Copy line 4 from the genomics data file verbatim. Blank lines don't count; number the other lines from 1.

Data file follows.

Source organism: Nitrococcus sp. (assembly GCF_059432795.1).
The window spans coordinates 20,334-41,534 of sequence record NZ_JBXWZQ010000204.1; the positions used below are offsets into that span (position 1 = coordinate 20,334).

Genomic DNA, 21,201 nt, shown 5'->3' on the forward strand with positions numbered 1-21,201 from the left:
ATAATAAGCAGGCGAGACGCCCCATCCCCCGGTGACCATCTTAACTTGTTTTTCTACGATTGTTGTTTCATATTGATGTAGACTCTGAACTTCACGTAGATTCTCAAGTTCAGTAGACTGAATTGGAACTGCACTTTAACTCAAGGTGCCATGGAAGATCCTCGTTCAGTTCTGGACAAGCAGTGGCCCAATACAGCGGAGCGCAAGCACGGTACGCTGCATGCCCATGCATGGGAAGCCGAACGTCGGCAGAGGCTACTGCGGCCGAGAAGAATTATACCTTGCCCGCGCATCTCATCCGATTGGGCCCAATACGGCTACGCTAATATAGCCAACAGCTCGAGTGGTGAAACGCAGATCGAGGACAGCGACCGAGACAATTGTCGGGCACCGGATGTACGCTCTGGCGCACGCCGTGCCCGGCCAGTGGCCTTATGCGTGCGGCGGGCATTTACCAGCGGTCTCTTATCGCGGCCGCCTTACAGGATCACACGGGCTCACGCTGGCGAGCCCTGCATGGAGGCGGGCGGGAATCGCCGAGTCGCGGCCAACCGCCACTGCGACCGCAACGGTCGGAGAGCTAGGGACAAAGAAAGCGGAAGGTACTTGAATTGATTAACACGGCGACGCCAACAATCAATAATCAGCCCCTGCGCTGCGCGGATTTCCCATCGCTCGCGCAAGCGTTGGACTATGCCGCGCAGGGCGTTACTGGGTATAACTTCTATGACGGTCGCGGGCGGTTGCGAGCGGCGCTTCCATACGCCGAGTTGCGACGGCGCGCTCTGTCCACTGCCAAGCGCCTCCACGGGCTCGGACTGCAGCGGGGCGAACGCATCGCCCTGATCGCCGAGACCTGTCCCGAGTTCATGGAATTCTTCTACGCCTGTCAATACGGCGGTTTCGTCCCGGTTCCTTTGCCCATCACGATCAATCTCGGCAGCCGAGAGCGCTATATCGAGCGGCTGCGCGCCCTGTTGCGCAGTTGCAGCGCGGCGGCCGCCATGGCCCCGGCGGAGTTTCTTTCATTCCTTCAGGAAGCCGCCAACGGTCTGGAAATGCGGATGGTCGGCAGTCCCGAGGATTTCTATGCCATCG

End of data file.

ATAATAAGCAGGCGAGACGCCCCATCCCCCGGTGACCATCTTAACTTGTTTTTCTACGATTGTTGTTTCATATTGATGTAGACTCTGAACTTCACGTAGATTCTCAAGTTCAGTAGACTGAATTGGAACTGCACTTTAACTCAAGGTGCCATGGAAGATCCTCGTTCAGTTCTGGACAAGCAGTGGCCCAATACAGCGGAGCGCAAGCACGGTACGCTGCATGCCCATGCATGGGAAGCCGAACGTCGGCAGAGGCTACTGCGGCCGAGAAGAATTATACCTTGCCCGCGCATCTCATCCGATTGGGCCCAATACGGCTACGCTAATATAGCCAACAGCTCGAGTGGTGAAACGCAGATCGAGGACAGCGACCGAGACAATTGTCGGGCACCGGATGTACGCTCTGGCGCACGCCGTGCCCGGCCAGTGGCCTTATGCGTGCGGCGGGCATTTACCAGCGGTCTCTTATCGCGGCCGCCTTACAGGATCACACGGGCTCACGCTGGCGAGCCCTGCATGGAGGCGGGCGGGAATCGCCGAGTCGCGGCCAACCGCCACTGCGACCGCAACGGTCGGAGAGCTAGGGACAAAGAAAGCGGAAGGTACTTGAATTGATTAACACGGCGACGCCAACAATCAATAATCAGCCCCTGCGCTGCGCGGATTTCCCATCGCTCGCGCAAGCGTTGGACTATGCCGCGCAGGGCGTTACTGGGTATAACTTCTATGACGGTCGCGGGCGGTTGCGAGCGGCGCTTCCATACGCCGAGTTGCGACGGCGCGCTCTGTCCACTGCCAAGCGCCTCCACGGGCTCGGACTGCAGCGGGGCGAACGCATCGCCCTGATCGCCGAGACCTGTCCCGAGTTCATGGAATTCTTCTACGCCTGTCAATACGGCGGTTTCGTCCCGGTTCCTTTGCCCATCACGATCAATCTCGGCAGCCGAGAGCGCTATATCGAGCGGCTGCGCGCCCTGTTGCGCAGTTGCAGCGCGGCGGCCGCCATGGCCCCGGCGGAGTTTCTTTCATTCCTTCAGGAAGCCGCCAACGGTCTGGAAATGCGGATGGTCGGCAGTCCCGAGGATTTCTATGCCATCG